ESL and IELTS Help 4 U

Archive for October 2010

In the final section of the IELTS listening test, you are asked to listen to a lecture. The lecture is fairly long…or it seems long…:). And the topic of the lecture is almost always new to the student.

Please remember that listening is a process of receiving information, hearing it and taking it into the brain.

It’s not about attacking each word with your hearing to make sure you understand it. If you grab onto each word…as soon as you hear a word you don’t know, you will  stop listening and start trying to figure out that word. And, of course, the IELTS test goes right on and you find yourself lost.

So part of listening practice is learning to sit back and receive.

Here’s a website which will really help you. It’s called TED, Ideas Worth Spreading.

TED is a nonprofit which brings smart, creative people with revolutionary ideas and projects together for short lectures.  Over 700 of these lectures are on the website. They are no longer than 20 minutes, and they cover a wide range of topics.


So here’s my suggestion. Go to the website: http://www.ted.com. At the top of the page, you can click on “Themes.” This will take you to a page where, on the left hand side, you will see a list of topics. Choose a topic that interests you and click again. Choose a talk and listen several times.

Then, next to “About this talk” at the top right of the page, click on “Open interactive script.” Here you’ll see the entire talk written out.  Compare what you think you know about the talk from listening to the written version. Find the confusing words and look them up. Then listen again.

Try this plan with two or three talks a week. Get into the habit of using the Ted Talks to help you listen more thoroughly and understand more completely.

Enjoy! I think you will love these listening opportunities!

The IELTS essays are challenging.  And when you write yours, you don’t want to look like this:

You want to look like this:

So…first, you get your topic. Then, usually one of two things happens.

1. Ideas fly around in your head.

2. You have no idea what to write.

In case number 1, your job is to get all those ideas and thoughts on paper. Write them all down. Notes or doodles or drawings are fine. No need to organize. Just get them in front of your eyes so you can see them. This will clear your mind. Then you can organize. Then you can begin to write.

In case number 2, your first task is to calm yourself. Breathe. Allow your breath to clear your mind. Look closely at the topic and separate it into sections. Begin to ask yourself small questions about each section. Answer one question at a time.

For example, let’s say this is your topic: Athletes come in two forms. Some are on teams, others participate in sports where they play alone. What are the benefits and challenges of being an athlete playing on a team and playing alone?

Maybe you’re not an athlete. Maybe you don’t care for sports at all. You think this is a topic you know nothing about.

But the key is not about athletics as much as it is about working at anything alone or in a group. You have had this experience. You know what it feels like to work with others and by yourself.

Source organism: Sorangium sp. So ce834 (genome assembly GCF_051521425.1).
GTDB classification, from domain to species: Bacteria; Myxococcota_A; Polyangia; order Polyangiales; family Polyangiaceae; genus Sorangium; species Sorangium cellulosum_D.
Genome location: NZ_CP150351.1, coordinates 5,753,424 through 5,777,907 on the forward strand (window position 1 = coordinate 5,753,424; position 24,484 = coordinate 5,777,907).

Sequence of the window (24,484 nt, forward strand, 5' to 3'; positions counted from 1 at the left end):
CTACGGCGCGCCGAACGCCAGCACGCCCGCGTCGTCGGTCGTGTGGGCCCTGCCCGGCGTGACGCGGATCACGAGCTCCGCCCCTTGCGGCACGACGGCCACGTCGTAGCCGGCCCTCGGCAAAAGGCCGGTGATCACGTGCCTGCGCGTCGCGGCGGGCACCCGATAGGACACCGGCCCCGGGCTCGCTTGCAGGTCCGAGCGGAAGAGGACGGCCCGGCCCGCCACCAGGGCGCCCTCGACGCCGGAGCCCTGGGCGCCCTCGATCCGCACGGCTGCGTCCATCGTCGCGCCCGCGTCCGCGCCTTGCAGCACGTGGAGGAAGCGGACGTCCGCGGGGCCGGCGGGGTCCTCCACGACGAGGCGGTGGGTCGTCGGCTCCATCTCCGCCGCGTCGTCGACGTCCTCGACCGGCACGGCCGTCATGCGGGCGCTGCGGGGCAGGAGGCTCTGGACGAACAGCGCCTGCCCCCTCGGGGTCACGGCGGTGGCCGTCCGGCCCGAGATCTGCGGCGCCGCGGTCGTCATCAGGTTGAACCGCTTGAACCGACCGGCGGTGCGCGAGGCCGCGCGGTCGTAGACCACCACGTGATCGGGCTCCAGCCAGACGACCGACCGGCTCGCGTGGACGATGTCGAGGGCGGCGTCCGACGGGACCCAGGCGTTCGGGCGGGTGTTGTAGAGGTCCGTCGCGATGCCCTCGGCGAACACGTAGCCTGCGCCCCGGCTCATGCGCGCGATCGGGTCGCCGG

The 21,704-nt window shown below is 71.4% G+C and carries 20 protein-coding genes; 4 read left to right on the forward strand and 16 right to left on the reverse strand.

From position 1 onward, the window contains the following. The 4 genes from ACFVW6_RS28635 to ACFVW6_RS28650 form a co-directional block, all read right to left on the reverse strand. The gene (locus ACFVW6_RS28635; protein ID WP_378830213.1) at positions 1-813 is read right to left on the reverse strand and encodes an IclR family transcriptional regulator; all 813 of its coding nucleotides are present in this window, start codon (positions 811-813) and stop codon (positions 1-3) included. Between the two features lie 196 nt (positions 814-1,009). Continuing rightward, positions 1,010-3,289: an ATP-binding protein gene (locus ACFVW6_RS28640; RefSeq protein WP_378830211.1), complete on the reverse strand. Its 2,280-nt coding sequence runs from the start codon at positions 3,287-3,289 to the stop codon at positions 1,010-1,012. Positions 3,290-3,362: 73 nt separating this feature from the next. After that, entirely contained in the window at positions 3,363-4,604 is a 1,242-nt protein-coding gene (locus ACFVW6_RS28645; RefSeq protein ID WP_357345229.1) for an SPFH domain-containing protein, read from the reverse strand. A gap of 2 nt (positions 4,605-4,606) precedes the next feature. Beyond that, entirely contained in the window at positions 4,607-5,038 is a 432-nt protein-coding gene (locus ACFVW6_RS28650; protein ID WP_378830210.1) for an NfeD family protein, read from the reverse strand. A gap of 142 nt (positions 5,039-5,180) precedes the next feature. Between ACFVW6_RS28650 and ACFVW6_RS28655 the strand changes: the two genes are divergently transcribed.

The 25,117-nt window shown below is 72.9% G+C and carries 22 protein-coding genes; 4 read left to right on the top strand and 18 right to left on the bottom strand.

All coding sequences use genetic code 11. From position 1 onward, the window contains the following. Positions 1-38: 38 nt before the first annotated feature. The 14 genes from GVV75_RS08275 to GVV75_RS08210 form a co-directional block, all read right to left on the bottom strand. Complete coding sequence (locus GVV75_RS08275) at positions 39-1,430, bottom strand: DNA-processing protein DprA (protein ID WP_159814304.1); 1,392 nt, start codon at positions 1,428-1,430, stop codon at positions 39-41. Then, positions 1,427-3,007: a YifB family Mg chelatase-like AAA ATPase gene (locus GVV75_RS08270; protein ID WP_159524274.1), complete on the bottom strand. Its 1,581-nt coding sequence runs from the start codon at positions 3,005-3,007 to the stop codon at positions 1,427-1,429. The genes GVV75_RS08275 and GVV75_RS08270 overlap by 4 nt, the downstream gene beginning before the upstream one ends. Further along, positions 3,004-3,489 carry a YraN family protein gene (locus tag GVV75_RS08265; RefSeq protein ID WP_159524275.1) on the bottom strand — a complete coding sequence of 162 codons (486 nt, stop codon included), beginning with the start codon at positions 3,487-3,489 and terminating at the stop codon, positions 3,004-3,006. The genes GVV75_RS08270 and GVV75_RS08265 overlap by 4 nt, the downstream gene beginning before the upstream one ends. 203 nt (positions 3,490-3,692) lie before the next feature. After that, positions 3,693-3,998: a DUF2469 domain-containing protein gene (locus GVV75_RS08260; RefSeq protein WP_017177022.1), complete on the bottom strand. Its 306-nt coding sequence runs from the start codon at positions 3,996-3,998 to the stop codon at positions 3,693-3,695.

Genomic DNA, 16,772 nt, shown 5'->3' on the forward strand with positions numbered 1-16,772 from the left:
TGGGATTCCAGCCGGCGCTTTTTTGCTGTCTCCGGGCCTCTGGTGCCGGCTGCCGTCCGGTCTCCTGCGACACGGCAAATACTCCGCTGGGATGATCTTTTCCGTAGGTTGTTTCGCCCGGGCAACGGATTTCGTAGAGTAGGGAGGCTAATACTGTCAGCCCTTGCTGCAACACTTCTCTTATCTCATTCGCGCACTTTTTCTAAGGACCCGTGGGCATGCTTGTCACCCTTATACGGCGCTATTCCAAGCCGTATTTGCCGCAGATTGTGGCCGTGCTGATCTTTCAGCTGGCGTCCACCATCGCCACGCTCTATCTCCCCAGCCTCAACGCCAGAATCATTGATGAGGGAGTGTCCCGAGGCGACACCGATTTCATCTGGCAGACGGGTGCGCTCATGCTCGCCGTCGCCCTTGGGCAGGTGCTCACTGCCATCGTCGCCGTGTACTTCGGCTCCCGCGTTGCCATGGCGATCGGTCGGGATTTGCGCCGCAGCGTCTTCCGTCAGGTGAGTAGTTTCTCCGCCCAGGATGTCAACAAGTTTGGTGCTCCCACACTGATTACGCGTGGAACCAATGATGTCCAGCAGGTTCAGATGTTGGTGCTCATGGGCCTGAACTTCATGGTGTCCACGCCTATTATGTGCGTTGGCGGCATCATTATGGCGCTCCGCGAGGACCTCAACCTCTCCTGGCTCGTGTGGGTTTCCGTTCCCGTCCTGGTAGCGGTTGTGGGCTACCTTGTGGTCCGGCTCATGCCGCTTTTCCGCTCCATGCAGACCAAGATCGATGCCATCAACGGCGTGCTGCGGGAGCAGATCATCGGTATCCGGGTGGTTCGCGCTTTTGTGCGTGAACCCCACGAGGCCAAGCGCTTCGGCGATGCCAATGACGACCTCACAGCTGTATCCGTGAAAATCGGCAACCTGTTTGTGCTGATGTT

What is it like for you when you work as part of a group? What do you like? What are the problems?

When you are working alone, how does it feel? What do you like? What are the problems?

When you answer these questions, you have the points for your essay.

An IELTS essay is about your ability to think, organize and present. It is your opinion about the topic so there are no right or wrong answers. You can do it! You can think your way into the question, apply your own experience and write a clear, clean essay.

Have a beautiful day!

Improving your vocabulary is always

After writing the post on “how often” I continued to think about different words. I thought about the words that my students used over and over.

Often students would use the phrase “very good” or “very well” when they were really trying to say something was…

meaningful: something that adds meaning or effects

valuable: something that adds value or worth

crucial: critical importance

essential: necessary

fundamental: something that has to do with the basic facts or principals

key: an essential component

significant: an important effect or meaning

critical: extremely necessary

important: of significance or value

or vital: urgently needed

These words all mean “important” but each adds a slightly different meaning.  Here are some sentences to help you see how you might use them.

Today is an important day. It’s the first day that our team will meet and begin to work together.

We hope that everyone will make a valuable contribution to the team project.

Good teamwork skills are critical to our success so one of our fundamental goals is to improve our ability to work together as a team.

The attitude of each team member will be key to our success.

It will be vital that everyone attend and participate in each team session because each person brings a essential skill to the process.

Together, we will look at the most crucial issues facing our school.

In order for our project to succeed we will need to create meaningful and practical guidelines for students to follow.

If we are successful, we could have a significant impact on the future of our school.

Now…this is really important! Knowing new words is valuable but using them is essential! So look up these words. Begin to use them in your conversation and writing. Practice. Learn. Most of all, enjoy!!!